But, yeah, we're all fine with the mp3s being available for free. If there's anything we disagree on it's having a myspace. But we've reached a compromise in that area by stripping ours down to just the music, the show list, and some general information about the band. Myspace and mp3s are really only capable of getting the music out on a very basic level. The people who want to experience the art we're creating in its entirety are the ones buying the records, coming out to our shows, becoming our friends.

HSJ: So Southern Lord repressed Tyrant, and Relapse and Robotic Empire are doing merch for you guys. I honestly can't remember a band having the attention of all those labels at once. Will you be calling any of these labels "home" or will you continue to release stuff on many different labels?

THOU: We'll hopefully be working with Southern Lord on the next few projects, although that's not set in stone. We still plan on working with other labels for various releases. And I'm sure plenty of other bands get offers from several labels at once. We were just crazy enough to take them ALL up on it!

As far as Relapse goes, everything we've done with them has basically been through Greg Drudy who runs Level Plane. He works for Relapse as well, and he's been pusing us from the start to let them release shirts for us. For a while, he was trying to get us to do a couple of the split LPs we have coming out and the repress of Peasant all on Relapse. We were going to try things out with the split 12" with Mohoram Atta, but our release sort of fell by the wayside when Relapse started focusing on their fall releases, so we ended up jumping ship and just doing that with some friends' labels. But we're always open to doing something else with the label, if it makes sense. Greg's been really supportive, and we appreciate him releasing the Peasant LP for us.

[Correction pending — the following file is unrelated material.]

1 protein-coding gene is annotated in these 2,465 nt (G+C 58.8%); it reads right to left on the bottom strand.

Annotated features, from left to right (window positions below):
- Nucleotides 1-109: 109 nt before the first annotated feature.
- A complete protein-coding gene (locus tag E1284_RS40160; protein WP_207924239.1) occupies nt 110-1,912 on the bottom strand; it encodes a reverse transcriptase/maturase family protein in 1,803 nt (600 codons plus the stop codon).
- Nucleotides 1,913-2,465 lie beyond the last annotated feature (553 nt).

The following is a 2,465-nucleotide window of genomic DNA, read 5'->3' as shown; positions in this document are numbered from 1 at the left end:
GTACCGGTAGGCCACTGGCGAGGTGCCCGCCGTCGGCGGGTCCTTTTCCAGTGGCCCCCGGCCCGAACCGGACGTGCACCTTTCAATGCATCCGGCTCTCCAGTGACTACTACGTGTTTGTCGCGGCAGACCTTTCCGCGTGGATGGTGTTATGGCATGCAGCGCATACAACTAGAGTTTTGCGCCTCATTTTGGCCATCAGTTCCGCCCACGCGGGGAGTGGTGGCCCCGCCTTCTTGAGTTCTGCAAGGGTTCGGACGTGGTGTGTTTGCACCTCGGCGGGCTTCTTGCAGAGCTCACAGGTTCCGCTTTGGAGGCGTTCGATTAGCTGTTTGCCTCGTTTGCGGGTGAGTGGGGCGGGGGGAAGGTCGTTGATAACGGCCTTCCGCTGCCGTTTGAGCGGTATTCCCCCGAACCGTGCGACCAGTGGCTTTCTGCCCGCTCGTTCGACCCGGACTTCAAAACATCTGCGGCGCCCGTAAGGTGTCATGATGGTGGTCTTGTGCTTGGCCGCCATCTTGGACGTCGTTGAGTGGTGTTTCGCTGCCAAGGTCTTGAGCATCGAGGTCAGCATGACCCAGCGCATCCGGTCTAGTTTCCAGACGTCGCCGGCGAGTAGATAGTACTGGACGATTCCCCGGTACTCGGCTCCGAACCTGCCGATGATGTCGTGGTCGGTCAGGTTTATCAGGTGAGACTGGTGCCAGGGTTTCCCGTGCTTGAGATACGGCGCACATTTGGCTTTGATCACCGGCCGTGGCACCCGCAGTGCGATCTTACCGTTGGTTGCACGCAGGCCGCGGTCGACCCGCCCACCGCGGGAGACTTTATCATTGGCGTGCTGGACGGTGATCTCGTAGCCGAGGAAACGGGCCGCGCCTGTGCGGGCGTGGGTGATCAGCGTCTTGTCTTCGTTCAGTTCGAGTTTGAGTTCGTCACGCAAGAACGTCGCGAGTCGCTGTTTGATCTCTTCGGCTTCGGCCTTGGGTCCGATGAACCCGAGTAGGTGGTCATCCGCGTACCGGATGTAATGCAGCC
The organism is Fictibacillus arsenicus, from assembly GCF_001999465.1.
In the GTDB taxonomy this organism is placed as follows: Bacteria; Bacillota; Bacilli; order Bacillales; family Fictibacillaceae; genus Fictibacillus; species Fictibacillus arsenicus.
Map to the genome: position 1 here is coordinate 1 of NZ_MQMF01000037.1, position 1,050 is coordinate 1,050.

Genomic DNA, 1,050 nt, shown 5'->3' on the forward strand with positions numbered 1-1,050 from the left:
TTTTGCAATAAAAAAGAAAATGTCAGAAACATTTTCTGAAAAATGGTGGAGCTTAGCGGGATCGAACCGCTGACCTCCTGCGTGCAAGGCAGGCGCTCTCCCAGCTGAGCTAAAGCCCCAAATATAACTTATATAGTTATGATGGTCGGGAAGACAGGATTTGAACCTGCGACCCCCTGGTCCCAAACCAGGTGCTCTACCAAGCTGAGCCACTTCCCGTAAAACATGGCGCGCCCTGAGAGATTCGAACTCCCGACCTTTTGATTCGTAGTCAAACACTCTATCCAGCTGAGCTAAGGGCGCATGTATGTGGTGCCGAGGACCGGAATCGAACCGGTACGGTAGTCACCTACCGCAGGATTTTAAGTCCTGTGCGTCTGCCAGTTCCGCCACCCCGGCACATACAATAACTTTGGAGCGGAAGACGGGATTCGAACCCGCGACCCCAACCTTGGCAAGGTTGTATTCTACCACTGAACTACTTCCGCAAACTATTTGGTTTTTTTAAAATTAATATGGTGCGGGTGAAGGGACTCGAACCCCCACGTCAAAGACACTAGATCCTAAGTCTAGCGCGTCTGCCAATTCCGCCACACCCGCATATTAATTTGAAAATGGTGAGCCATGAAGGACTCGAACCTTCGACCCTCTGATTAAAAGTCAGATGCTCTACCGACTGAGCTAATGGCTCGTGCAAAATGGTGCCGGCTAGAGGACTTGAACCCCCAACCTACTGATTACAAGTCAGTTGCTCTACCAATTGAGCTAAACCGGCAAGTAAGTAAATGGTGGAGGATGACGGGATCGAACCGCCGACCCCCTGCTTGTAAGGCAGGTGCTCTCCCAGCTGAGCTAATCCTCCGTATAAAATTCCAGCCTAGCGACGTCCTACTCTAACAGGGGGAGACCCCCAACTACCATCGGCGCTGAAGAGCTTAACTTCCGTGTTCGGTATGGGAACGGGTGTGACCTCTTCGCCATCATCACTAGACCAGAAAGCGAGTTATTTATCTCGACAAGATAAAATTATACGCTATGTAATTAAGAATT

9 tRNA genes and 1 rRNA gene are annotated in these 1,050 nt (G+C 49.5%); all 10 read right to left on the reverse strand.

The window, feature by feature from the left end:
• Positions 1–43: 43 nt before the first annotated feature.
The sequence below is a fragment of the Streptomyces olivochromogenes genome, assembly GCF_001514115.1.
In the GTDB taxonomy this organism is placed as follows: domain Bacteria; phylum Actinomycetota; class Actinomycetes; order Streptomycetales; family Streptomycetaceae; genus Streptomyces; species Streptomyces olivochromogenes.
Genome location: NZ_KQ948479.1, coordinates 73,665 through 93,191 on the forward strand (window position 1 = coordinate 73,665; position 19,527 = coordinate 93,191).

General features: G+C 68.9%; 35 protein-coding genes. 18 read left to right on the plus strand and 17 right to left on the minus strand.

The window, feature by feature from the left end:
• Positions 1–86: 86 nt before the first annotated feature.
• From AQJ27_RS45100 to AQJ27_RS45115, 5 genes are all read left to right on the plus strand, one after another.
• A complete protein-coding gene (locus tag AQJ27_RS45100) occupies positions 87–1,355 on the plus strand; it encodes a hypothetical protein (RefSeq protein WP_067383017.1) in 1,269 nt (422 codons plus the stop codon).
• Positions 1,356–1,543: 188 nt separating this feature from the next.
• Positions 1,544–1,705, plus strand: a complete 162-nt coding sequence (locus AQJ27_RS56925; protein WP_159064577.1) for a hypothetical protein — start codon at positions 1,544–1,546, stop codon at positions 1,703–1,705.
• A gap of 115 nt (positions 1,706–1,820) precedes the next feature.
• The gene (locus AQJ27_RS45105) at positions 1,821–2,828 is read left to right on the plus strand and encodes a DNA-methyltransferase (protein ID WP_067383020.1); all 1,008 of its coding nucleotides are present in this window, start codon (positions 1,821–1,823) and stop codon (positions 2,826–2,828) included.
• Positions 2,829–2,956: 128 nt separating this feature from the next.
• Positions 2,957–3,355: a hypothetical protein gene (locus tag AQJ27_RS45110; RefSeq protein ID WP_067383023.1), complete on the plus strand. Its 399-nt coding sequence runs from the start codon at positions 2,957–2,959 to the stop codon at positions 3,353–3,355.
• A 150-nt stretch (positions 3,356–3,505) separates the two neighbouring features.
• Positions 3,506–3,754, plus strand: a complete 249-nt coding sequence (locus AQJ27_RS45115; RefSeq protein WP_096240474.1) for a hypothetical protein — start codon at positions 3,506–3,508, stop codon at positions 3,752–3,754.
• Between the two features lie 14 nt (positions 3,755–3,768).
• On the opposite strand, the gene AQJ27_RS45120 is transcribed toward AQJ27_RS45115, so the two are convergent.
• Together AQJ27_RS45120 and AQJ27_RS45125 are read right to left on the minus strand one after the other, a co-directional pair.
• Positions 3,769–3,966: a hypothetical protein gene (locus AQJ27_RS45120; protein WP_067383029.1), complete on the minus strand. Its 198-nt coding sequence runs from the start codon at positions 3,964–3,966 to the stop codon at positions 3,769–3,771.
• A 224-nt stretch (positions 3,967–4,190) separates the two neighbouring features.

Just as important to us as the attention from some of these "bigger" labels is the chances we've gotten to work with labels like Gilead Media, Autopsy Kitchen, Woodsmoke, Feast of Tentacles, Rimbaud, Noxious Noize, and Vendetta. All of those guys have been great to us. We're also looking forward to the next batch of EPs we're finishing up this summer--giving us the chance to work with some other great labels like Robotic Empire, Halos of Flies, Hyperrealist, Blind Date, and Dead Earth. And we should also mention the insane triple cassette tape project we've been working on with Drugged Conscience and Peasant Magik. If you only knew what Chris Donaldson is going through to get that thing done! Or what we're going to be dealing with in a couple of weeks, haha.

HSJ: You guys have been incredibly prolific for such a new band. Two full-lengths and quite a few splits already. Do you feel like you'll be able to keep up this torrid pace? Also,have you had any time at all to reflect on the early success of the band?